Acute limb shortening or creation of an intentional deformity to aid in soft tissue closure for IIIB/IIIC open tibia fractures

Christine M. Jones, John M. Roberts, Edward A. Sirlin, Garrett A. Cavanaugh, John P. Anagnostakos, Randy M. Hauck, J. Spence Reid

Research output: Contribution to journalArticlepeer-review

Abstract

Background: Ring fixator techniques can precisely correct complex long bone deformities. In select patients, controlled shortening or intentional fracture deformation with delayed correction can also aid in complex wound coverage and limb salvage. Methods: This retrospective cohort study analyzed all patients who underwent acute limb shortening or intentional temporary fracture deformation between 2005 and 2020. Patients were divided into three groups based on reason for acute shortening or intentional deformity: (1) skeletal indications alone, with traditional flap coverage; (2) skeletal and soft tissue indications, to augment traditional reconstructive measures; and (3) skeletal and soft tissue indications, to avoid microsurgery altogether. Comorbidities, orthopedic and reconstructive methods, and functional outcomes were recorded. Results: Eighteen patients were identified: six in Group 1, five in Group 2, and seven in Group 3. Fractures were primarily in the distal third of the tibia. On initial assessment, all wounds would have required free tissue transfer. Group 1 patients were reconstructed with free flaps. Among Group 2, closure was accomplished by skin grafting (N = 1), local flaps (N = 1), pedicled muscle flaps (N = 1), and free flaps (N = 2). In Group 3, five wounds were closed primarily and two were skin grafted. All limbs were shortened, averaging 25.1 mm; seven were intentionally deformed, most commonly varus (10–20°). After skeletal correction, residual leg length discrepancy averaged 5.7 mm. No patients required amputation. Conclusions: Acute skeletal shortening with or without intentional temporary deformation in select IIIB/IIIC open tibial fractures can facilitate soft tissue coverage and limb salvage in patients who might otherwise require amputation.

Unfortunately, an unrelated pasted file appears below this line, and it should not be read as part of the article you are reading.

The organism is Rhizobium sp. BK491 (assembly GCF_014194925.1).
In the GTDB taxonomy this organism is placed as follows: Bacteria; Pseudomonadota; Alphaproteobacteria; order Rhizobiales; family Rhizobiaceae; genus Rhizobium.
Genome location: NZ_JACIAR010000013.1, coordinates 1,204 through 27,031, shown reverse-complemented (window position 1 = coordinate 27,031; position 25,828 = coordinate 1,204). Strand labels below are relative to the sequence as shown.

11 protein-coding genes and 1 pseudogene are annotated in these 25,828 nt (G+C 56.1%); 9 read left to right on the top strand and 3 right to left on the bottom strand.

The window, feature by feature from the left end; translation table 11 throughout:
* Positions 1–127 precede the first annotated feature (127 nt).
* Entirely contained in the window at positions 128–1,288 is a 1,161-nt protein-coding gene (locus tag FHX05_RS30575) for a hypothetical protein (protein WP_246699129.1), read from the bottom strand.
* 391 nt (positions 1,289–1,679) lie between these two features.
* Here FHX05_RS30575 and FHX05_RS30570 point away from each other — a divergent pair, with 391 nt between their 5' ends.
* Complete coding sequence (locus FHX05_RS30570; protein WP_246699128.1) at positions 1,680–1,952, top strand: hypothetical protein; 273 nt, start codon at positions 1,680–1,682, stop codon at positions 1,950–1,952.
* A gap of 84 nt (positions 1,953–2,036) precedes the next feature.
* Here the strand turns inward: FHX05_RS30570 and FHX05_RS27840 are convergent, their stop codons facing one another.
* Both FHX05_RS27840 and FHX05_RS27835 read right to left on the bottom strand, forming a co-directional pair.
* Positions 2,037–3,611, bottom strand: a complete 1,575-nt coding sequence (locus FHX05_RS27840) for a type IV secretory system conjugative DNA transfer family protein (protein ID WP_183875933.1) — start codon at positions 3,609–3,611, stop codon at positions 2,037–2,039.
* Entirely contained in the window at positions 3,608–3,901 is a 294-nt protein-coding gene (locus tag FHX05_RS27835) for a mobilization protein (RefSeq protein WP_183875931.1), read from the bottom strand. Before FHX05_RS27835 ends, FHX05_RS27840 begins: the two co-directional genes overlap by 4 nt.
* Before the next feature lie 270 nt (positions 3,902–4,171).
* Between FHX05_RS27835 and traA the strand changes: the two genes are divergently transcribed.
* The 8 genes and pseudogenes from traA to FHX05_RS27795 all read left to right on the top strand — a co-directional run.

Original languageEnglish (US)
JournalJournal of Plastic, Reconstructive and Aesthetic Surgery
DOIs
StateAccepted/In press - 2021

All Science Journal Classification (ASJC) codes

  • Surgery

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